"The fact that a bipartisan group of senators came together this quickly is a testament to how bad the Trump administration's ZTE deal is and how we will not shy away from holding the president's feet to the fire when it comes to keeping his promise to be tough on China", Schumer said.
The bipartisan amendment would reimpose penalties on ZTE for violating USA sanctions against exporting to Iran and North Korea that the Trump administration sought to lift in exchange for the company paying a $1 billion fine and funding an in-house compliance team of US officials.
He said the speed of the pushback, and the striking bipartisan coalition - chief sponsors include Sen.
The Senate plans to challenge President Trump's pledge to lift certain restrictions against Chinese telecom giant ZTE by including a measure in the annual defense bill that would effectively block the deal from being implemented. That sanction was put in place after the Chinese company violated the terms of an earlier agreement to punish it for illegal sales to Iran and North Korea.
That's why Rubio along with Senators Tom Cotton (R-AK), Chuck Schumer (D-NY) and Chris Van Hollen (D-MD) are advocating in favor of the original penalties - banning ZTE from U.S. suppliers, including its more important one, Qualcomm.
ZTE employs 70,000 workers in China and is the fourth-largest vendor of mobile phones in the U.S.
While the settlement announced Monday by the U.S. Commerce Department would allow ZTE to resume buying parts and selling products in the U.S., there was a catch. The telecommunications company announced it was shutting down just weeks after the ban was announced.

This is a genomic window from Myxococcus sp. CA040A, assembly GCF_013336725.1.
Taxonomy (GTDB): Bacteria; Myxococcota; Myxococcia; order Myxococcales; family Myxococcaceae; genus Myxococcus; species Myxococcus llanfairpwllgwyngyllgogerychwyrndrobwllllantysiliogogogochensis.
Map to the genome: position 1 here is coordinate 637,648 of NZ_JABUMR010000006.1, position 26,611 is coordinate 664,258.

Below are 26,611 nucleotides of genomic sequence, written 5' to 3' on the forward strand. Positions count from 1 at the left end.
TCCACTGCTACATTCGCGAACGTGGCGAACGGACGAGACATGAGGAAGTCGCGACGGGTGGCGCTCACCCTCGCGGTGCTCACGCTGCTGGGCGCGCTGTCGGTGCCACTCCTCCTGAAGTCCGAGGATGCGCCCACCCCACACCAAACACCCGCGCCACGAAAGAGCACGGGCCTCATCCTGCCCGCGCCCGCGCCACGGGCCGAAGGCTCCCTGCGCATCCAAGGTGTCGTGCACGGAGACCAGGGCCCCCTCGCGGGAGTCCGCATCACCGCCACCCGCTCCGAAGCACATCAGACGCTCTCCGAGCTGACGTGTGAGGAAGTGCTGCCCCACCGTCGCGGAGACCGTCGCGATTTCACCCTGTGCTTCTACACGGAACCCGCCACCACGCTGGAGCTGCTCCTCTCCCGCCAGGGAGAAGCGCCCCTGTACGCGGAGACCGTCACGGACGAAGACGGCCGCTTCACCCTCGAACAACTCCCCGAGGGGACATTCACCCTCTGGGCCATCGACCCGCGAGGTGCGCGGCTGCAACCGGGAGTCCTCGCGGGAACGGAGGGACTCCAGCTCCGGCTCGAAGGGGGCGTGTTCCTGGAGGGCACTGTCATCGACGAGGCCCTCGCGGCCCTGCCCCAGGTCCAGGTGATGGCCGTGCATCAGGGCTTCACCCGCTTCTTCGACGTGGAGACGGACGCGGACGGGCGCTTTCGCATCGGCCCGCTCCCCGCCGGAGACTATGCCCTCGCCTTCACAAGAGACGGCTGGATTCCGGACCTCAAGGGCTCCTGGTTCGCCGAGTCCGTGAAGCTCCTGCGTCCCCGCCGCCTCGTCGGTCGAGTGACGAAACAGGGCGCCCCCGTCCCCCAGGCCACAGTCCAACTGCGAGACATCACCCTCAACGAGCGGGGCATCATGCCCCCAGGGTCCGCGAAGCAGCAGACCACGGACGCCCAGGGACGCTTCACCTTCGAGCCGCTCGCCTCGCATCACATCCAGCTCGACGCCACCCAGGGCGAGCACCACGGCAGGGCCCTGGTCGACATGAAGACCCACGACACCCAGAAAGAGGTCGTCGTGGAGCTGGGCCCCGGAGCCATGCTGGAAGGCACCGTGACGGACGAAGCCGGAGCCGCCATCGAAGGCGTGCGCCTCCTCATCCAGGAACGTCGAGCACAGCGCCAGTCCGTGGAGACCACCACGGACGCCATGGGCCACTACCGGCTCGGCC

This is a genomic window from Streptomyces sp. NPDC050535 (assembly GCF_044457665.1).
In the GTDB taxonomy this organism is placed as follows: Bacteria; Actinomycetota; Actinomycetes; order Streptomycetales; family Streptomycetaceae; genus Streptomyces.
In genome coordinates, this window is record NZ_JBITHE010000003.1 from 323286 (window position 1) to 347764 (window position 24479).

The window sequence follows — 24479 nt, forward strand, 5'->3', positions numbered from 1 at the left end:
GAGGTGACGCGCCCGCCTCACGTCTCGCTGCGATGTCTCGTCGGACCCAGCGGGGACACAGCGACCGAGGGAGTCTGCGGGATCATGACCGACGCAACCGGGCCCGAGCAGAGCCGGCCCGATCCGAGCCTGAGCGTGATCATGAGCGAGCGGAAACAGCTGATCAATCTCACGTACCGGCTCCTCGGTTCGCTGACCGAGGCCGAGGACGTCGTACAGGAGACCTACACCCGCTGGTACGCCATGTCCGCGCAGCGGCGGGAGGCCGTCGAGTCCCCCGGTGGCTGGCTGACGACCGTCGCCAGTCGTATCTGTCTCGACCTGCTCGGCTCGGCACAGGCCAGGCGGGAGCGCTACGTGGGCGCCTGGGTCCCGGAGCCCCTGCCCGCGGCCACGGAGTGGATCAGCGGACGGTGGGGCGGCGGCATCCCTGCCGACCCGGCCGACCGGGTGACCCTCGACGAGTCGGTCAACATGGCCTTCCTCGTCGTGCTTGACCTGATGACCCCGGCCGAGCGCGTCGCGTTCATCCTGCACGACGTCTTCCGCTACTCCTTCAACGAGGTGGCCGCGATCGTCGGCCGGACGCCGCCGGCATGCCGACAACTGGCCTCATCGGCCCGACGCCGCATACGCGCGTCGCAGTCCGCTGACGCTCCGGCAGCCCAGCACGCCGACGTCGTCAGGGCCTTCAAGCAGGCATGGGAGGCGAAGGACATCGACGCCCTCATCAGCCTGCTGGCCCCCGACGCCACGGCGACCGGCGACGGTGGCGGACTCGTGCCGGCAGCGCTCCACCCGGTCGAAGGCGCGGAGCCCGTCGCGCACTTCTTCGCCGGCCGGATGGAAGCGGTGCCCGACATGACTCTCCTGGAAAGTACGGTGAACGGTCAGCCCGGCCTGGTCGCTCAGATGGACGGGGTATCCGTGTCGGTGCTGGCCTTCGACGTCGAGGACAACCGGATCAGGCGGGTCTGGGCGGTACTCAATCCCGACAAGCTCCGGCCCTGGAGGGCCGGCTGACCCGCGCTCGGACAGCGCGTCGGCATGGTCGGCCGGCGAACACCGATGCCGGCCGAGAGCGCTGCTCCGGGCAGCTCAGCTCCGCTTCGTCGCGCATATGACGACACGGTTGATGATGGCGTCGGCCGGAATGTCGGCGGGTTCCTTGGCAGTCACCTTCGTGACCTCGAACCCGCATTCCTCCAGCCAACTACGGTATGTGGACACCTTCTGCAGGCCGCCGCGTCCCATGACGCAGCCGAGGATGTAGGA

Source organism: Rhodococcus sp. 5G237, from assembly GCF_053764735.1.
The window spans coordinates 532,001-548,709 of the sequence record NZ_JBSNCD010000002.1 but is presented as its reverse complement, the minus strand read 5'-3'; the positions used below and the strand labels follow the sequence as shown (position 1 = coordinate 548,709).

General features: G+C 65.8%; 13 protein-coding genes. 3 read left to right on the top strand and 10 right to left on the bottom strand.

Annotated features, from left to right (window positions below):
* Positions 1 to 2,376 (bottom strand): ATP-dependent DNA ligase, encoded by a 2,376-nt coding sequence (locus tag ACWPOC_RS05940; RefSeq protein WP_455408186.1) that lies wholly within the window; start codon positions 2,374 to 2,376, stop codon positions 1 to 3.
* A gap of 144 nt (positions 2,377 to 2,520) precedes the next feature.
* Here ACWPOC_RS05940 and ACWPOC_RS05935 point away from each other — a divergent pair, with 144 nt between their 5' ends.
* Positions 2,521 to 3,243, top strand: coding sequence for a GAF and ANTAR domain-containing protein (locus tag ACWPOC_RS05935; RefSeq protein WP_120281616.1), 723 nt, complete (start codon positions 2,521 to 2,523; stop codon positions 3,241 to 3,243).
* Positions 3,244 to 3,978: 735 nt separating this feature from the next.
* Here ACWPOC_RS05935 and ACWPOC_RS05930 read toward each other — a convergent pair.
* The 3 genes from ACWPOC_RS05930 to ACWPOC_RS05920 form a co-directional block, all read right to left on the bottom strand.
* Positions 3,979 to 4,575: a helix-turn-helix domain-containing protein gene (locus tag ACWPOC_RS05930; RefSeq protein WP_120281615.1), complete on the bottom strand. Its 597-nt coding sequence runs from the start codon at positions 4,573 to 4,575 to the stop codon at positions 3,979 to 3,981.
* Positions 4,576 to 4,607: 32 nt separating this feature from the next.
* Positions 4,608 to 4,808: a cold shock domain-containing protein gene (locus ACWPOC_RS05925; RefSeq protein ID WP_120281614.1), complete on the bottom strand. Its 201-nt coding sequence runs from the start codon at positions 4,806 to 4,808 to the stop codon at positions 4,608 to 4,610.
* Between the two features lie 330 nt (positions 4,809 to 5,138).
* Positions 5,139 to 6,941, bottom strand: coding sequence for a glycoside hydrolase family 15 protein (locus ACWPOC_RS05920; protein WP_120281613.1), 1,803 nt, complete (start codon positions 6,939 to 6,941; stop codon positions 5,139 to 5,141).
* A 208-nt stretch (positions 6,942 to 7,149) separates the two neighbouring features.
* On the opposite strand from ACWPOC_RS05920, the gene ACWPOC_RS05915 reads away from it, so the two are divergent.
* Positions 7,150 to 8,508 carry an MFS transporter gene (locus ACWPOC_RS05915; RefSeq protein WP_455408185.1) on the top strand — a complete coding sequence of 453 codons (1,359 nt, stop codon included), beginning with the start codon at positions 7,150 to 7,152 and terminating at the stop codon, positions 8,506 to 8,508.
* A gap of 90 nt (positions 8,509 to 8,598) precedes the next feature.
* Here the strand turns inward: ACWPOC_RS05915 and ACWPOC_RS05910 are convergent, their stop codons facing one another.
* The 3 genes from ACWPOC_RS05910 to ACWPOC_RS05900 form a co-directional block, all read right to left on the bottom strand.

However, in May the president tweeted that he was working with China to keep ZTE running and hoped a deal would prevent "too many jobs in China" from being lost.
ZTE, the fourth largest smartphone vendor in the USA, has been in the news nearly daily since the Commerce Department lifted a stay it placed on a US export ban against the firm. The amendment also bans US government agencies from buying or leasing equipment from ZTE and its Chinese rival, Huawei, and bars USA loans to the companies.
The reaction to the move, as NPR's Dustin Dwyer reported, was "swift, negative and bipartisan". Marco Rubio, Florida Republican and a co-sponsor of the legislation.
Even if passed by the Senate, the NDAA is a few steps from becoming law. "And we'll tackle it this week". John Cornyn (R-Tex.). "There'll be a conference between the House and the Senate on the defense authorization bill".
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